The answer is simple enough: because they're waiting to find a better job. Someone who has taken an inferior job will be hindered in finding and getting a better job. Rather than get stuck in an inferior job, they refuse labor.

Let's say it right out: there will always be unemployment in a free market. The "natural" level of unemployment is affected by a number of things: the likelihood of someone finding a better job than any of their choices, their savings, whether they have other means of support (e.g. relatives), and their non-discretionary expenses. This level of unemployment is called "structural unemployment." The only way to eliminate this type of unemployment is to take away people's freedom to work at the job of their choice.

Another possibility is simply that labor is not desirable. Take as an example my wife, Heather. She has worked part-time as a bookkeeper for the local food coop, and could surely work full-time elsewhere as such. My income as a consultant makes it unnecessary for her to work. The incremental value of her salary is below the value of her leisure time to the family, so she doesn't work.

Now comes the truly interesting thing: how do you measure unemployment? The answer can only be that you can't. Someone who has the attribute "unemployed" has that attribute solely in their head. If they want a job and don't have one, they're unemployed. If they don't want a job and don't have one, they're at leisure. The only way to tell the difference, all the work of the Bureau of Labor Statistics aside, is to ask. Conduct an opinion poll.

Unemployment is in the mind of the beholder. Remember that the next time you hear authoritative-sounding figures about unemployment.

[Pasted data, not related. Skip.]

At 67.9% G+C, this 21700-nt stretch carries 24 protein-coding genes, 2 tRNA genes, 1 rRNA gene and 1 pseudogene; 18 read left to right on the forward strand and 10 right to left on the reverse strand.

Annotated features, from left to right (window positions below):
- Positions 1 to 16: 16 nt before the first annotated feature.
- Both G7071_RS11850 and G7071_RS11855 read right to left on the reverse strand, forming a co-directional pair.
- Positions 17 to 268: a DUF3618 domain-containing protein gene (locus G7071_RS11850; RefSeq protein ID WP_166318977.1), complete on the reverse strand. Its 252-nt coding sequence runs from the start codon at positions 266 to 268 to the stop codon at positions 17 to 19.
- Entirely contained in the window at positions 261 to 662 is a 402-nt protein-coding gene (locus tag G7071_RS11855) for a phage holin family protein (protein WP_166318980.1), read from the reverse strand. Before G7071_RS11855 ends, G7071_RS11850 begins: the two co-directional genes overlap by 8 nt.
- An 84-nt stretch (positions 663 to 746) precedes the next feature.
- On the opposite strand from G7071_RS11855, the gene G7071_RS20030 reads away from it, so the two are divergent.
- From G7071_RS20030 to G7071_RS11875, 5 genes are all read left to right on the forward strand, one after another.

Posted [09:45] [Filed in: economics] [permalink] [Google for the title] [digg this]

Trade Deficits

People are, like, massively confused about "trade deficits", y'know? So often you hear this or that pundit pontificating about how horrible it is that we have a trade deficit with one country or another. We currently have a trade deficit with China.

It's more or less meaningless to compare the volume of goods sold by Chinamen to Americans against the volume of goods sold by Americans to Chinamen. They have very little to do with each other. Often you can make sense of trade issues by bringing them home. If it makes sense in your family, then it makes sense in international trade (if only because countries tend to act like two-year-olds!)

Let's say that you are a student at the University of Illinois at Chicago (UIC). You have a trade deficit with them. You buy more from them than you sell to them. Assuming that you can get the necessary tuition money, does anybody perceive this situation as a problem? The trade deficit could go on forever. Certainly there are some gradual students who would prefer that state of affairs.

Note the assumption, though. To make the previous paragraph true, I had to assume that you had a source of tuition funds. Where are the tuition funds going to come from? Let's say that you are very good at something, and you can do that thing well enough to earn enough money to pay the tuition, whilst still leaving you enough time for college classes. You could stay in college forever and have a permanent trade deficit with UIC.

In case that's not clear enough, consider that you have a permanent trade deficit with the supermarket that you buy your food from. They are forever selling you things, you are forever paying them, and yet you NEVER offer to sell them anything. Nobody has a problem with this. Nobody is decrying the trade deficits that customers everywhere have with stores. Of course not, because the concept is just wrong.